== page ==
the movement toward High Church principles within the Church of England, originating at Oxford University in 1833 in opposition to liberalizing, rationalizing, and evangelical tendencies and emphasizing the principles of primitive and patristic Christianity as well as the historic and catholic character of the church.
- Compare Tractarianism.
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How to use Oxford movement in a sentence
The Oxford movement was wrecked, but its effect survived both in the new high church party and in the church at large.
By the side of this grim story the much-written-about incidents of the Oxford movement seem trivial enough.Andrew Marvell | Augustine Birrell
The Oxford movement, properly so called, began in the year 1833, but it had no direct effect upon me.The Life of William Ewart Gladstone, Vol. 1 (of 3) | John Morley
But there was another reason still, and a more elementary one, which severed Mr. Rose from the Oxford movement.Apologia Pro Vita Sua | John Henry Cardinal Newman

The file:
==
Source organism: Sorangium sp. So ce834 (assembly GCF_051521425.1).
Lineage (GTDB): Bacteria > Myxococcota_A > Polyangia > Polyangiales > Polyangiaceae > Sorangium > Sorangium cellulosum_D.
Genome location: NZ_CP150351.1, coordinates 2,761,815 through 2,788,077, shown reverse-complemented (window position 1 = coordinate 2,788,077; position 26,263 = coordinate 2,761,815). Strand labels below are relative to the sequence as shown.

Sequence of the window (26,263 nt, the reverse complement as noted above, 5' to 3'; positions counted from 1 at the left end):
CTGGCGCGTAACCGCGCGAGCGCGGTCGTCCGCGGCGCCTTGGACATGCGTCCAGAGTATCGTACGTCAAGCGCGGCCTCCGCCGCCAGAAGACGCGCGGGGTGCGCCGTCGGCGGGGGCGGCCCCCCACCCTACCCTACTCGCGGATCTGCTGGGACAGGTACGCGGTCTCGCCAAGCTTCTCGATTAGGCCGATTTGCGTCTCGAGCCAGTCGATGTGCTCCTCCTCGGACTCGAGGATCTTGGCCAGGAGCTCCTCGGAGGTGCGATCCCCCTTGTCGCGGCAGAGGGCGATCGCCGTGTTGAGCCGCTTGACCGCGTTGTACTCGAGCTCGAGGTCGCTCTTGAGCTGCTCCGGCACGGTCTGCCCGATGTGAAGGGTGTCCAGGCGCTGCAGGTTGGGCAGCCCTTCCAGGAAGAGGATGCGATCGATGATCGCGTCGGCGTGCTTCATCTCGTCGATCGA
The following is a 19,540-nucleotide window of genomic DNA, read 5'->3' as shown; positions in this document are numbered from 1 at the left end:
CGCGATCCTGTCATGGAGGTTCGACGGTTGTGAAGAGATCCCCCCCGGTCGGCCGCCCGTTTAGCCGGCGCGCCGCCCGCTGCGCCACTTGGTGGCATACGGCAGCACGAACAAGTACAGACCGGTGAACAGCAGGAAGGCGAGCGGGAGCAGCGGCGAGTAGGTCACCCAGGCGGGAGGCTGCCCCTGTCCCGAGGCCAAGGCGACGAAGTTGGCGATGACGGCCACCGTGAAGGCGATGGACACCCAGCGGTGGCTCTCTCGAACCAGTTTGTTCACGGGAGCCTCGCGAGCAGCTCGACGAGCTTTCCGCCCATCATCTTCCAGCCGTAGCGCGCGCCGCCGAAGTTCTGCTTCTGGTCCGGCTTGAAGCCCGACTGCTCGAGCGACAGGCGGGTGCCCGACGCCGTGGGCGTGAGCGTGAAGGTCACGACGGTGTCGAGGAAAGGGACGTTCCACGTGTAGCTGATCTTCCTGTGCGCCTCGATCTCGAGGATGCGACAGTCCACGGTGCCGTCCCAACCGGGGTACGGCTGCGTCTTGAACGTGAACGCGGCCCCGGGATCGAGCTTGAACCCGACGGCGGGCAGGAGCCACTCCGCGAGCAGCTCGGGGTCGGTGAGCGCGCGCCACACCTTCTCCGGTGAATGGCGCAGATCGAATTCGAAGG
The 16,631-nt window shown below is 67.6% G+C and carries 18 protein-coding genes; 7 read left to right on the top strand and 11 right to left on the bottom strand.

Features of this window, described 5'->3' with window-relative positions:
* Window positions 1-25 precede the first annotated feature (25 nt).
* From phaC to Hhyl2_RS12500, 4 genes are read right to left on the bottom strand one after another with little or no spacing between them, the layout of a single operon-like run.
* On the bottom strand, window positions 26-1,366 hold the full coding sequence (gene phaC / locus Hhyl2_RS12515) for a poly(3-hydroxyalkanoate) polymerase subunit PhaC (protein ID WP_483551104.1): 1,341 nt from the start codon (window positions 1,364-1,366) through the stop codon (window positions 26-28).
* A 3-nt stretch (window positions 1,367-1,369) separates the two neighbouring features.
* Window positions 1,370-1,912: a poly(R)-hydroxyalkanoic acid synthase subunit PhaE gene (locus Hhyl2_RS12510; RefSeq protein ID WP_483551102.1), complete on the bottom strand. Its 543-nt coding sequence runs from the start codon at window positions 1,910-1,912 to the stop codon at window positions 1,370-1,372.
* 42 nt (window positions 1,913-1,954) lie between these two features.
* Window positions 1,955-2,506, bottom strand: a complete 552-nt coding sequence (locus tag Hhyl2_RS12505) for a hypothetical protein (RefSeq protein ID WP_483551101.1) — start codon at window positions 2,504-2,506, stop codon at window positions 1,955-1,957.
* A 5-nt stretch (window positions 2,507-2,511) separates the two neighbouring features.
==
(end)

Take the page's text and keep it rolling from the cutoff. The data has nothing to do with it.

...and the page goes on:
Yet hardly was this act of justice done when the great reaction known as the Oxford movement began.The Age of Tennyson | Hugh Walker
British Dictionary definitions for Oxford Movement
a movement within the Church of England that began at Oxford in 1833 and was led by Pusey, Newman, and Keble. It affirmed the continuity of the Church with early Christianity and strove to restore the High-Church ideals of the 17th century. Its views were publicized in a series of tracts (Tracts for the Times) 1833–41. The teaching and practices of the Movement are maintained in the High-Church tradition within the Church of England: Also called: Tractarianism
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